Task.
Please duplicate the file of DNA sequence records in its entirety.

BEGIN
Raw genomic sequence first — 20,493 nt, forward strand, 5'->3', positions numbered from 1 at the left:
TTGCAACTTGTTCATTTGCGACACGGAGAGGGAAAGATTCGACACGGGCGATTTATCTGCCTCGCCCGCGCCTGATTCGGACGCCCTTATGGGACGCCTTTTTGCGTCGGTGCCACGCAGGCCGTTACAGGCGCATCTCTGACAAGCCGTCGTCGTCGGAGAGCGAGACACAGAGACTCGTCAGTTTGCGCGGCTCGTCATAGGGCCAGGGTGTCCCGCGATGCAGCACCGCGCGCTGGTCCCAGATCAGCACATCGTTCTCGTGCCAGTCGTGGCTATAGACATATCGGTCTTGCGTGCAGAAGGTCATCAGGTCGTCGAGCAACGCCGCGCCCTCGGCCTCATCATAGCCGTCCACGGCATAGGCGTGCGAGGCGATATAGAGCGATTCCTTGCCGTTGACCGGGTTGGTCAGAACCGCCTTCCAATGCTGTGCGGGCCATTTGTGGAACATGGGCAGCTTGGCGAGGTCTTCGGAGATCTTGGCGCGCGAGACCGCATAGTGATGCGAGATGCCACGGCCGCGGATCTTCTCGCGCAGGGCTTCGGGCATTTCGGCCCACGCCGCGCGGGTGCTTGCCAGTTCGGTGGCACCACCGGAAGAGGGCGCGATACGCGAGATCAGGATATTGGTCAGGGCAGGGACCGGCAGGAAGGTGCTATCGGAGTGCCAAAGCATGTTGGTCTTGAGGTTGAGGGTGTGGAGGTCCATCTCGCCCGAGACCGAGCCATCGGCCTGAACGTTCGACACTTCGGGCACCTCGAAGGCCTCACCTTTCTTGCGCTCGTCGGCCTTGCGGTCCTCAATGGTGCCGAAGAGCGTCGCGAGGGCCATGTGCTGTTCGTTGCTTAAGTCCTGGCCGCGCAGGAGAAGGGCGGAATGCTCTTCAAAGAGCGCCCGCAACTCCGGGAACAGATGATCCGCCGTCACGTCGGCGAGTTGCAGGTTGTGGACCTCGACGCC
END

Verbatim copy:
Raw genomic sequence first — 20,493 nt, forward strand, 5'->3', positions numbered from 1 at the left:
TTGCAACTTGTTCATTTGCGACACGGAGAGGGAAAGATTCGACACGGGCGATTTATCTGCCTCGCCCGCGCCTGATTCGGACGCCCTTATGGGACGCCTTTTTGCGTCGGTGCCACGCAGGCCGTTACAGGCGCATCTCTGACAAGCCGTCGTCGTCGGAGAGCGAGACACAGAGACTCGTCAGTTTGCGCGGCTCGTCATAGGGCCAGGGTGTCCCGCGATGCAGCACCGCGCGCTGGTCCCAGATCAGCACATCGTTCTCGTGCCAGTCGTGGCTATAGACATATCGGTCTTGCGTGCAGAAGGTCATCAGGTCGTCGAGCAACGCCGCGCCCTCGGCCTCATCATAGCCGTCCACGGCATAGGCGTGCGAGGCGATATAGAGCGATTCCTTGCCGTTGACCGGGTTGGTCAGAACCGCCTTCCAATGCTGTGCGGGCCATTTGTGGAACATGGGCAGCTTGGCGAGGTCTTCGGAGATCTTGGCGCGCGAGACCGCATAGTGATGCGAGATGCCACGGCCGCGGATCTTCTCGCGCAGGGCTTCGGGCATTTCGGCCCACGCCGCGCGGGTGCTTGCCAGTTCGGTGGCACCACCGGAAGAGGGCGCGATACGCGAGATCAGGATATTGGTCAGGGCAGGGACCGGCAGGAAGGTGCTATCGGAGTGCCAAAGCATGTTGGTCTTGAGGTTGAGGGTGTGGAGGTCCATCTCGCCCGAGACCGAGCCATCGGCCTGAACGTTCGACACTTCGGGCACCTCGAAGGCCTCACCTTTCTTGCGCTCGTCGGCCTTGCGGTCCTCAATGGTGCCGAAGAGCGTCGCGAGGGCCATGTGCTGTTCGTTGCTTAAGTCCTGGCCGCGCAGGAGAAGGGCGGAATGCTCTTCAAAGAGCGCCCGCAACTCCGGGAACAGATGATCCGCCGTCACGTCGGCGAGTTGCAGGTTGTGGACCTCGACGCC